Monday, March 7, 2011

The Adjustment Bureau: A Review

For some reason I never realized that The Adjustment Bureau was supposed to be a romantic comedy. I never watch romantic comedies because the whole genre is too saccharine and cliché-ridden for my taste. I thought that The Adjustment Bureau was more along the lines of Inception so I went to see it.

Contrary to what one expects from the genre, the movie is not half bad. None of the actors is particularly annoying or talentless, which is a rare occurrence for a Hollywood movie. There are some really funny jokes at the expense of politicians, and who doesn't like to have a good laugh over the politicians' hypocrisy and ugliness?

One thing, however, left a bad aftertaste. The female lead dumps her fiancé right in the courtroom where they are supposed to get married and runs away with a guy whom she met casually a long time ago but who is the true love of her life. Don't get me wrong, I'm not saying that you can't meet a person and realize within minutes that this is the most important person in your life and that you will love them forever. Of course, you can. What bothers me, however, is this idea that a person you shared years of your life with can be discarded in a matter of seconds. Even if the relationship sucked, even if you were sick and tired of the person, it still is never easy to leave behind all of the memories, the shared experiences, the traditions, the private jokes that can't fail to accumulate over the years.

I'm not suggesting that people shouldn't dump partners who bore them or whom they don't really love for the sake of a suddenly awakened passion towards somebody else. I think they most definitely should. A loveless life is a life wasted, in my opinion. However, I can't imagine what kind of an emotionally undeveloped monster could dump the previous partner for a virtual stranger without a single pang. 

What's curious, though, is that there are hundreds of movies that insist on presenting precisely this scenario as the recipe for true passion. If this sells, that should mean people are buying it. Probably, so many people are deeply miserable in their personal lives that the fantasy of running away without a second thought proves cathartic.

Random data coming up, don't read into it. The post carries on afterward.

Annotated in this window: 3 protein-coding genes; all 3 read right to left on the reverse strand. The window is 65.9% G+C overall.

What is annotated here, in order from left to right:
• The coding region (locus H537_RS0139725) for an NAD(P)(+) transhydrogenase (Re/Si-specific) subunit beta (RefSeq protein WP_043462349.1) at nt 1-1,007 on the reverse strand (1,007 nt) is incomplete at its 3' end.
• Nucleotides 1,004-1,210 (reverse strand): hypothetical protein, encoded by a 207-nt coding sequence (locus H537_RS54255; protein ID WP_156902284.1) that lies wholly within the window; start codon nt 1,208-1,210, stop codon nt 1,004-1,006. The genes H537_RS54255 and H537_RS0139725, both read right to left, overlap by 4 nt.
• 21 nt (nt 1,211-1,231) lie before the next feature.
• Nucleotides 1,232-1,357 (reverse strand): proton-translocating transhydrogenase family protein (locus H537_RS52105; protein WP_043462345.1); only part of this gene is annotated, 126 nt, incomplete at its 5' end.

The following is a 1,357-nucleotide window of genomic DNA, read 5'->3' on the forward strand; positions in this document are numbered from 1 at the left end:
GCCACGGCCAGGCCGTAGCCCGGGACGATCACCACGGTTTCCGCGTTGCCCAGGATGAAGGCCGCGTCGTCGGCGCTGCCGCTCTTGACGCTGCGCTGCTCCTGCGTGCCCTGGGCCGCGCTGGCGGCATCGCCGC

P.S. I'm really hoping that nobody will leave comments of the "Relationships are hard work" bent. They are not supposed to be, and I'm definitely not trying to elicit this platitude by criticizing another one.


Rimi said...

The last paragraph left me a little confused. Are you saying relationships are hard work, or that they are not?

Because I'll tell you this: my last partner was mildly bipolar and not on medication (he'd had had adverse reactions to two different kinds of prescibed drugs, and refused to put his mind to any more risks). And apart from the immense cultural differences, apparently I have quite a few 'aspie' traits (excellent normal communication skills -- something I lack inherently but worked super hard to acquire -- is what puts me outside the aspie bracket). And we were both poor, living in one of the US's most expensive cities (Boston).

We were together for nearly 2.5 years, and despite our mental and financial and cultural handicaps, it really wasn't 'hard work'. Our relationship did have some spectacular lows corresponding to our own conditions. Some days, he'd be so down it felt like putting my face under the ocean floor just to reach him. On other days I'd screw up everything from making a sandwich for lunch to falling down the stairs, to not being able to make my very basic phone work, and then get thoroughly frustrated with myself and the world. But for all our patience and affection with each other's problems, neither of us felt we were "working hard" to keep the actual relationship going. This is perhaps unrealistic of me, but I grew up in a very happy home with parents who are effortlessly happy together, and that coupled with my own relationships have left the firm impression that if you need to work hard at *wanting* to stay together, then you've run the course of the relationship.

Is this what you were saying, or the opposite?

Anonymous said...

I saw that movie today as well. I also reacted to Elise leaving her fiancé in the courthouse with the thought, What kind of person would do that?

The movie was better than I expected, though I being a huge Philip K. Dick fan had read the original story and knew some of what was coming, though the plot was changed significantly from the short story.

Ebert's review summed it up well, I thought.

About relationships being "work," if your relationship is work, you are doing it very wrong. I hate that platitude as well.


Anonymous said...

I really don't understand the "relationships are hard work" thing.

To whom is this advice directed, and what does it mean?

Sannchir said...

I'm not a big fan of romantic comedies either and issue you presented is one of the primary reasons of my distaste of the genre & most of the Hollywood production. Remember the dialogue in a car between the protagonists in Breakfast at Tiffany's?

Clarissa said...

" if you need to work hard at *wanting* to stay together, then you've run the course of the relationship."

-My point exactly. My readers are way better than readers on most other blogs I know. :-)

Anonymous said...

I don't believe relationships run a course. To me, that's a cliche--as if relationship were about passion and newness. I don't exactly think we should run around saying "it's hard work!" because that isn't quite right either. But I do think growth is painful. It ought to be a transient pain or maybe it isn't growth. But some pain is to be expected, just as some boredom (also transient) is to be expected. How do you find any of that out if you decide the relationship is running a course and boredom or pain means it's over?